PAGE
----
Lewis Hine Farm Boy Photograph

Lewis Wicks Hine (1874-1940) Ex. George Eastman House


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Farm Boy, NY – Lewis Wicks Hine (American, 1824-1940). Hine presumably took this photograph between 1910-1920. This brilliant photograph inscribed “farm boy, NY” in an unknown hand is undated and from the George Eastman House in Rochester, New York’s collection. It was part of a deaccessioned Eastman collection that became part of an extensive private collection of black and white American photographs documenting life in the United States during the first half of the twentieth century.

The silver gelatin photograph dates to the 1960s-1970s. Similar to the photographers of the FSA, Hine also used his camera and a tool for social reform. Hine’s images aided the NCLC’s efforts to prohibit child labor, and the Children’s Bureau was established in 1912. The Fair Labor Standards Act of 1938 was the law that put an end to child labor in the United States.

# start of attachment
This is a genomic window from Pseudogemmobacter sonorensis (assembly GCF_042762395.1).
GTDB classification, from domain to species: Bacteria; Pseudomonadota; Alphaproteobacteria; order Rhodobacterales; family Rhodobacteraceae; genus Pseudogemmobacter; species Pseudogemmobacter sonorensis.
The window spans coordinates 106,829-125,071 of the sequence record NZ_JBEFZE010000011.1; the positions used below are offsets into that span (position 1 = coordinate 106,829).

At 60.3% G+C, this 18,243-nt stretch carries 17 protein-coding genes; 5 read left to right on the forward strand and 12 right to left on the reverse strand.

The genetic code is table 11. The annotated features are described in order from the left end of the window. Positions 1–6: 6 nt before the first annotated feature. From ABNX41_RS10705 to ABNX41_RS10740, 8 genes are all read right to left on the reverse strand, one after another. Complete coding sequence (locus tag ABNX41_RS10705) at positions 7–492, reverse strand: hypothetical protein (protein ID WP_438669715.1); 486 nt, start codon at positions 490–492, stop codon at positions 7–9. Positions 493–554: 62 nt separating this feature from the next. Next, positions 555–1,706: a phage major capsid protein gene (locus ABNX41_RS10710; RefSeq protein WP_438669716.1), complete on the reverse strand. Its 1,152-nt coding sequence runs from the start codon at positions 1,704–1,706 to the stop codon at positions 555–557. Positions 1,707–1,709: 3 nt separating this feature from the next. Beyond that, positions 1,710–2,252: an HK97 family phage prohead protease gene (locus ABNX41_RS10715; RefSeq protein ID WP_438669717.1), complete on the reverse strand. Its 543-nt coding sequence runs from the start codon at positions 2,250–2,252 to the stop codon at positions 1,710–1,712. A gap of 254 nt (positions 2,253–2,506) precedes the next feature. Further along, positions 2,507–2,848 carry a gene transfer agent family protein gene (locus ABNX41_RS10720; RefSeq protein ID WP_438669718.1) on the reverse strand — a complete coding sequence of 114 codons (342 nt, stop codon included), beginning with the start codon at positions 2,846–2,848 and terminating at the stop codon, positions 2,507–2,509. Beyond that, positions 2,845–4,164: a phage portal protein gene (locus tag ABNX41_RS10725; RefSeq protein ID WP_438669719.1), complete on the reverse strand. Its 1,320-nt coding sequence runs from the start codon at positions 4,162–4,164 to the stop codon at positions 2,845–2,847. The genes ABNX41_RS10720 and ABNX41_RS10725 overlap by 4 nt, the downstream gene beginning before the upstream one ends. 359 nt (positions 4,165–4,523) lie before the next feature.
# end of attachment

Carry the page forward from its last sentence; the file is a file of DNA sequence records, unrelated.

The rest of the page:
A wonderful image of photographic artwork from a legendary and brilliant American photographer.. Information regarding the photograph and related provenance related to the George Eastman House is hand stamped on the back of the sheet in addition to the handwritten title and date, in pencil, with the museum catalog number.

Hine’s son Corydon donated his prints and negatives to the Photo League after his father’s death in 1951. The Museum of Modern Art declined to accept his paintings, but the George Eastman House did and retained a large collection of his original images and glass plate negatives.


The image measures 10 x 8 inches. The image measures 9.5 x 7.5 inches.


The sheet has toning and wear on the corner edges.
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